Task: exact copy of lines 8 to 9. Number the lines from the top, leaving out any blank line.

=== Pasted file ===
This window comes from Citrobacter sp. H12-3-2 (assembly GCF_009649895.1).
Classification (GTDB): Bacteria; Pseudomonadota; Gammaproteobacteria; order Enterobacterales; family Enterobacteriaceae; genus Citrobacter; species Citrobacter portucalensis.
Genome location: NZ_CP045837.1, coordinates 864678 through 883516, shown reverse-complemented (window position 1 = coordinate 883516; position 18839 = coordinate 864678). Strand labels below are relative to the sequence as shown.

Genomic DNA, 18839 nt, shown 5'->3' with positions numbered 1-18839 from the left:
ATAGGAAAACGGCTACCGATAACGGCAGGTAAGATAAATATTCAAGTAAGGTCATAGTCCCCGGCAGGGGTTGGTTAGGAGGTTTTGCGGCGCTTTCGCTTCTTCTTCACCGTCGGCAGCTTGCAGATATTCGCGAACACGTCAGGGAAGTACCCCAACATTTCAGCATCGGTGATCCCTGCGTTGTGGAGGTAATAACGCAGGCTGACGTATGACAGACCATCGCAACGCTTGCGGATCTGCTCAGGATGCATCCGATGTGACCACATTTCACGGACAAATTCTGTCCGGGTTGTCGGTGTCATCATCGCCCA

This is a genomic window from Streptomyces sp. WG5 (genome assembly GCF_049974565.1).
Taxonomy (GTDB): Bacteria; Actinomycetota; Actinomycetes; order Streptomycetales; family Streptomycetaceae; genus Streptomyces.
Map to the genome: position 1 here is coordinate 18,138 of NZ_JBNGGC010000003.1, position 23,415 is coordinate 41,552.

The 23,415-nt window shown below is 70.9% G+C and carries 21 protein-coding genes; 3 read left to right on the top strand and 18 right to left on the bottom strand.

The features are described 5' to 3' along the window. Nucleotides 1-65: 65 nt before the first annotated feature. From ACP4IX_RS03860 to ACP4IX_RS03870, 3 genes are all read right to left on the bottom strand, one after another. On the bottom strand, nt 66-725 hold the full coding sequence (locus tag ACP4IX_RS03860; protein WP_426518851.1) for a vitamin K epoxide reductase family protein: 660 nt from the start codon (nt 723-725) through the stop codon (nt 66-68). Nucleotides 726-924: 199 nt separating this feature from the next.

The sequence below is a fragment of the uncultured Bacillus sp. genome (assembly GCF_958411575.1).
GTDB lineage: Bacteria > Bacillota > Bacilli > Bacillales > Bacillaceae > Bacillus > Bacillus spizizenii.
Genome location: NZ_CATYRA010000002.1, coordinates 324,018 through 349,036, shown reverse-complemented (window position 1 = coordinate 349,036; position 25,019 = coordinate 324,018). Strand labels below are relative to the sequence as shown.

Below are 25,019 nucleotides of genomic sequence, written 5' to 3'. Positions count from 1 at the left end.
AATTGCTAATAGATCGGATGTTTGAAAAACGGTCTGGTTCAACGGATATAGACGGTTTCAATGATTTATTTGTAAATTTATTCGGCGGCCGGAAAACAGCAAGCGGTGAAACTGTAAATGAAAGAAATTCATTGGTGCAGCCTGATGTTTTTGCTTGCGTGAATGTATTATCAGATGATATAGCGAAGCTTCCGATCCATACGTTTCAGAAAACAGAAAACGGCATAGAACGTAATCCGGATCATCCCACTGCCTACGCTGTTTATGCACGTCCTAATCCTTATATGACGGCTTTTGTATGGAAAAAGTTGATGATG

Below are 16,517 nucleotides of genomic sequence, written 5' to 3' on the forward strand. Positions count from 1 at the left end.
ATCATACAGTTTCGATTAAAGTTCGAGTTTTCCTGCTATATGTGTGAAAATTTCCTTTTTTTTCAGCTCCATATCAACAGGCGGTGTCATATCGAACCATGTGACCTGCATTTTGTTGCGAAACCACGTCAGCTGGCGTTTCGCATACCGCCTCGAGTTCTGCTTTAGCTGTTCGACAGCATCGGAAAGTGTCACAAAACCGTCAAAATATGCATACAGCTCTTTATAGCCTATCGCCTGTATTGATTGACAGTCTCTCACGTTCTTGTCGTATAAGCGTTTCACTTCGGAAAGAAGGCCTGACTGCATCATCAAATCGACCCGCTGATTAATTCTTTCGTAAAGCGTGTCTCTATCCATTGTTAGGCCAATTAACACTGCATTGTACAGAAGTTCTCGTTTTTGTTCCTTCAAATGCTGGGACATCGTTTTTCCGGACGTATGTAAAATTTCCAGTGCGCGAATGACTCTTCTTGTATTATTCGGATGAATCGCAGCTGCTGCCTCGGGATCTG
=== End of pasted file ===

Map to the genome: position 1 here is coordinate 18,138 of NZ_JBNGGC010000003.1, position 23,415 is coordinate 41,552.

The 23,415-nt window shown below is 70.9% G+C and carries 21 protein-coding genes; 3 read left to right on the top strand and 18 right to left on the bottom strand.